With the largest Chinese automakers involved in joint ventures with U.S. automakers, and with the entire Chinese auto industry now seeking its own forms of government help as well, criticism of any bailout for Detroit has been muted. Producers elsewhere in Asia, facing declining markets at home as well, have also been hesitant to criticize.
"We support vigorous competition in the automotive market place and recognize there may be extraordinary situations when such a vital sector of the American economy may require unprecedented actions to assure its long-term viability and a healthy American economy," said Jake Jang, a spokesman for Hyundai Motor in South Korea.
But managers at a few Chinese manufacturers, especially those with hopes of entering the U.S. market someday, still dislike assistance for Detroit.
"If GM, Ford and Chrysler get a lot of support from their government, it's not fair," said Gordon Chen, international business manager of Changfeng Motor, which has displayed cars at the last two Detroit auto shows to prepare for entry into the U.S. market in 2011 or 2012.
Choe Sang-Hun contributed reporting from Seoul.
Falling oil prices hurt EU banks
By James SaftReuters
Tuesday, November 18, 2008
LONDON: Banks in Europe, and their unfortunate would-be borrowers, face another blow as plunging oil prices tighten the spigot of petrodollar deposits.
Billions of dollars' worth of funds from oil-exporting nations have made their way into banks from Zurich to London in recent years. These inflows helped banks withstand credit crisis losses and, given that much of the money was in dollars, were a source of dollar liquidity during recent money market difficulties.
Petrodollars also arguably fed the lending boom while it lasted and cushioned the effects when the boom turned to bust. But with oil having tumbled to around $55 a barrel from almost $150 this summer and the mid-$90s a year ago, flows into European banks will most likely drop dramatically. What's more, a global recession and rolling financial crises mean that oil producers like Russia and the Middle East states will have new calls to spend money at home, further diminishing the money available to grease the wheels of international banking.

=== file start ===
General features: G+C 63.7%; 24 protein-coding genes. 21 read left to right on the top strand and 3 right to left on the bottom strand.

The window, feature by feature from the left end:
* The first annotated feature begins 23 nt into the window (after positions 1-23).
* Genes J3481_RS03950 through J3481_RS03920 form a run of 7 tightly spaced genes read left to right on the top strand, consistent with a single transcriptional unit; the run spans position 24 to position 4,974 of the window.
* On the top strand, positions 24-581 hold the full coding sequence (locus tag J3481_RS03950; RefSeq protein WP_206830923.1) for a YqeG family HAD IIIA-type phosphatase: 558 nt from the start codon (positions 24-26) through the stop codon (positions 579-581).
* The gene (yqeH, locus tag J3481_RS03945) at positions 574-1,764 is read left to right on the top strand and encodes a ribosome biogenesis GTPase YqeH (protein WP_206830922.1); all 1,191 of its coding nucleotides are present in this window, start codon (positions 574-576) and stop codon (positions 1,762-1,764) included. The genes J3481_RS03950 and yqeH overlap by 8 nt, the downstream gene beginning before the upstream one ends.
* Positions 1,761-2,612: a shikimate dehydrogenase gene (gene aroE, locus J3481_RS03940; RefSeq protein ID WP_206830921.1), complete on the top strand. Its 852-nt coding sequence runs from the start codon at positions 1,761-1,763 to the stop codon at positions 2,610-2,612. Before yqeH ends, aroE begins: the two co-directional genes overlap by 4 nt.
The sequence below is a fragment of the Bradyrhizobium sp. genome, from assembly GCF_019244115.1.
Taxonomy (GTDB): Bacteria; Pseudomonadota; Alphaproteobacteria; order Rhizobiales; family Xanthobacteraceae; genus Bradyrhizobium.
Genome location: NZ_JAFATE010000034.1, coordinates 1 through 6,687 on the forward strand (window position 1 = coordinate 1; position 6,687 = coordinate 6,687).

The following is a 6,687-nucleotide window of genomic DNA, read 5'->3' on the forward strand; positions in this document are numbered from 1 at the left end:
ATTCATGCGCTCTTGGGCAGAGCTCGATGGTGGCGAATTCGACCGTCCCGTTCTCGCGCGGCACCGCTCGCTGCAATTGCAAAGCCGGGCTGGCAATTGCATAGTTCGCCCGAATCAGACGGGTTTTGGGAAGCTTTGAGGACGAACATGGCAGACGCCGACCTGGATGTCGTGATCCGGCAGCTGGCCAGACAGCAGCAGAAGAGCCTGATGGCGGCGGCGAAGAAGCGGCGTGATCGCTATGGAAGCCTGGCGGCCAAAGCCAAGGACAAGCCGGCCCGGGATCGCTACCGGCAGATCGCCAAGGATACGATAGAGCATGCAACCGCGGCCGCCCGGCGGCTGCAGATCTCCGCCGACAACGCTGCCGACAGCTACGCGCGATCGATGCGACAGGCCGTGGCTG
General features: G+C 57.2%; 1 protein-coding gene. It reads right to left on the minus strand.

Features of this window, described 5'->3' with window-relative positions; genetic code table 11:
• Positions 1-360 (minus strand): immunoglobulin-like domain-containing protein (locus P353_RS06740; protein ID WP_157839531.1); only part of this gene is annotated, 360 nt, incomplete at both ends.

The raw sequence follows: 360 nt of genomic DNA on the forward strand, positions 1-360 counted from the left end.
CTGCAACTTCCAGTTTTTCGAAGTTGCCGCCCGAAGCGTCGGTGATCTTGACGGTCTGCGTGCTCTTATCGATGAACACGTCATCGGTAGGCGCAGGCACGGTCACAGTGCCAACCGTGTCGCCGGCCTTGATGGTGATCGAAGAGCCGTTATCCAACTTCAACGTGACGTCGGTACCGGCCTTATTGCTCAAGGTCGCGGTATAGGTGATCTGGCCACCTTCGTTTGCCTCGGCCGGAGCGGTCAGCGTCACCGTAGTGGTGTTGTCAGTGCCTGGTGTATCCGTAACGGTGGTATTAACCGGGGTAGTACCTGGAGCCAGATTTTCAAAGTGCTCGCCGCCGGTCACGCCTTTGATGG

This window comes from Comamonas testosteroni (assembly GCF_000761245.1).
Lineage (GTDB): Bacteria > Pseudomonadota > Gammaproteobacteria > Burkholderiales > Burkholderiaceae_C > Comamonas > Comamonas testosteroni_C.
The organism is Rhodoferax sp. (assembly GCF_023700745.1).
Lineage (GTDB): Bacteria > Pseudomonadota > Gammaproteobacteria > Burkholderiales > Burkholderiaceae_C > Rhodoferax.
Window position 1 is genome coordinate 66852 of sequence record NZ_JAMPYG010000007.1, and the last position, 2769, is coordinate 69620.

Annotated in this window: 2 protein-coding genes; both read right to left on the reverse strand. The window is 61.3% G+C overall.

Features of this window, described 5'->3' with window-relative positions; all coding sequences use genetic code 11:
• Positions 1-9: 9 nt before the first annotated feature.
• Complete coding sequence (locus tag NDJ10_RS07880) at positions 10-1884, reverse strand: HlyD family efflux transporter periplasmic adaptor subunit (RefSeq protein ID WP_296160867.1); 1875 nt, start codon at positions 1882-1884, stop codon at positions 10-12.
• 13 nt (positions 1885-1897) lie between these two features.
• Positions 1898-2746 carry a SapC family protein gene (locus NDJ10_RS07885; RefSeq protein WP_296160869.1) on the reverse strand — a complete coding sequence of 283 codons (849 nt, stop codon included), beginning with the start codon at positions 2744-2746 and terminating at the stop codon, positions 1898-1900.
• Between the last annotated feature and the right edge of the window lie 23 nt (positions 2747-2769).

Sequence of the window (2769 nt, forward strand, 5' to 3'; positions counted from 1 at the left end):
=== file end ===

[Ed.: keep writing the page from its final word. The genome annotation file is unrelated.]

Though it is impossible to track exactly, depositors from oil- exporting states have long shown a preference for British and European banks over U.S. ones, some for political reasons, like Venezuela, and some out of concern over the effects of U.S. banking disclosure laws passed after the terrorist attacks of Sept. 11, 2001.
This, needless to say, is not a good time for these banks to lose an important source of inflows. It will worsen their position and make it tougher for their clients to secure loans.
Borrowers in emerging European countries, like Hungary, may be particularly hard hit, having gorged on credit during the boom.
Deposits abroad from oil-producing countries hit more than $1.2 trillion at the end of 2007, according to the most recent figures from the Bank for International Settlements, up from less than half a trillion in the third quarter of 2003. More than $150 billion flowed into international accounts in 2007 alone, according to the bank. Those flows continued to be strong in the first half of this year as oil soared, but are surely slowing now and will continue to diminish as long as oil and the global economy struggle.
Certainly the oil-producing states have new calls on their funds. The Gulf is particularly suffering from crashing confidence and tight liquidity and has its own housing boom turning to dust. The United Arab Emirates poured $6.8 billion into the financial system in October as part of a $19.1 billion rescue facility, while Saudi Arabia injected $3 billion in long-term deposits into its banks, echoing similar moves elsewhere.